Given you can’t control the surf or where the whales are going to be on any given day, you just gotta be willing to roll with the punches (or, in this case, with the waves!) on a whale watching tour.

Couple smiling aboard a whale watching boat in Depoe Bay Harbor in Depoe Bay, Oregon

Overall, I’d definitely recommend going on a whale watching tour with Whale Research EcoExcursions, given, not only that Depoe Bay is arguably the best place to see gray whales in the entire United States, but the company’s impeccable attention to their guests and their evident passion for these gentle giants.

Whale Watching from the Shore of Depoe Bay

If you’re on a budget or don’t have a few hours to dedicate to taking a full blown Depoe Bay whale watching tour, you can alternatively try to spot whales from shore. 

The downtown area of Depoe Bay offers a walkway along its coastline, as well as the OPRD Whale Watching Center, a state-run overlook with expansive views of some of the whales’ feeding grounds for folks to stop at and see if they spot any whales. There’s rangers stationed here, who you can ask any and all your gray whale questions, and throughout most of the year, there’s daily ranger talks at 11:30 AM, 12:30 PM, and 1:30 PM to learn more about these magnificent creatures. 

OPRD Whale Watching Center in Depoe Bay, Oregon

In the summer and fall, gray whales usually feed within one mile from shore, so you can usually spot them spouting from this viewpoint. When we visited in September, I hung out at the viewpoint for about 20 minutes and, while other visitors kept excitedly spotting a whale while I was there, I kept unfortunately missing them (they pop up pretty quickly!). Given it’s totally free, though, it’s worth a stop while you’re in Depoe Bay, even if you also go on a whale watching tour, to get a different vantage point (for free!). 

While this isn’t in Depoe Bay, we also spotted gray whales spouting and diving from the shore while visiting the Yaquina Bay Lighthouse, about twenty minutes south in the town of Newport. This lighthouse is totally worth a stop if you’re doing an Oregon road trip along the coastline, due to its high vantage point that offers sweeping vistas, an excellent visitors center, and abundant wildlife (so many seabirds!).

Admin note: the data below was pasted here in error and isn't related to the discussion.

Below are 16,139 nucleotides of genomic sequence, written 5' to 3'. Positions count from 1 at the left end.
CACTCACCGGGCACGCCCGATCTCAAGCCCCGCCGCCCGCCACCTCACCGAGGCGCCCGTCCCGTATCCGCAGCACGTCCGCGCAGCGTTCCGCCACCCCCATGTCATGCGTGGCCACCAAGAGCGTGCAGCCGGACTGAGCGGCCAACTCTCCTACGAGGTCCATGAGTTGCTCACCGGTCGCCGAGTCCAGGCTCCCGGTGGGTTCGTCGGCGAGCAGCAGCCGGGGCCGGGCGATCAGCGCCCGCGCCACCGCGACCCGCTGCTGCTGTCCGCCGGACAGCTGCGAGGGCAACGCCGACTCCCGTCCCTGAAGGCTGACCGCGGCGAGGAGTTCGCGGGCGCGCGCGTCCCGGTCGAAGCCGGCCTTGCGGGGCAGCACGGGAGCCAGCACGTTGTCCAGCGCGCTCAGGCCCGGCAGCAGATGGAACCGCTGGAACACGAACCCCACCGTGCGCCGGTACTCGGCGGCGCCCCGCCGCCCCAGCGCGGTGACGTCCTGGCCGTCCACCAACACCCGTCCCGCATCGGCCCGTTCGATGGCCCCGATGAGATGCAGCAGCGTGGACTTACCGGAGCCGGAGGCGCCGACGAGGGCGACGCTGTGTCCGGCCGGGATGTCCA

View from the Yaquina Bay Lighthouse in Newport, Oregon

Where to Stay in Depoe Bay

If you’re wanting to hang out for a day or two in Depoe Bay, there’s some awesome accommodations in town to enjoy this small, charming town. Check out:

  • Inn at Arch Rock: This inn is right along the shoreline, with a terrace overlooking the bay and ocean views from almost every single room. This is an AWESOME spot to watch whales while you sip your coffee in the morning or have a glass of locally-made wine in the evening. You’ll also be steps away from a beautiful, secluded beach and the inn dishes up a delicious breakfast every morning. All in all, this would be my #1 choice when staying in Depoe Bay.
  • SCP Depoe Bay Hotel: This eco-conscious hotel (they plant a tree for every guest that stays with them!) offers beautiful views of the harbor, with a patio and in-room balconies to watch the boats zip in and out (did we mention this is the world’s SMALLEST natural navigable harbor?!). It’s conveniently located within walking distance to the cute shops and restaurants within town and has plenty of nifty perks, like an onsite breakfast and a yoga room.
Boat entering the harbor of Depoe Bay, Oregon
  • Clarion Inn Surfrider Resort: If you’re looking for a good budget option in the Depoe Bay area, this is an excellent choice. The building is basic and, to be honest, a bit dated, but there’s still a lot to like about this hotel, including delicious onsite breakfast, stunning ocean views, and friendly staff.

Hopefully, you have a better idea of what to expect from Depoe Bay whale watching! Do you have any questions about the gray whales or Depoe Bay? Let us know in the comments below!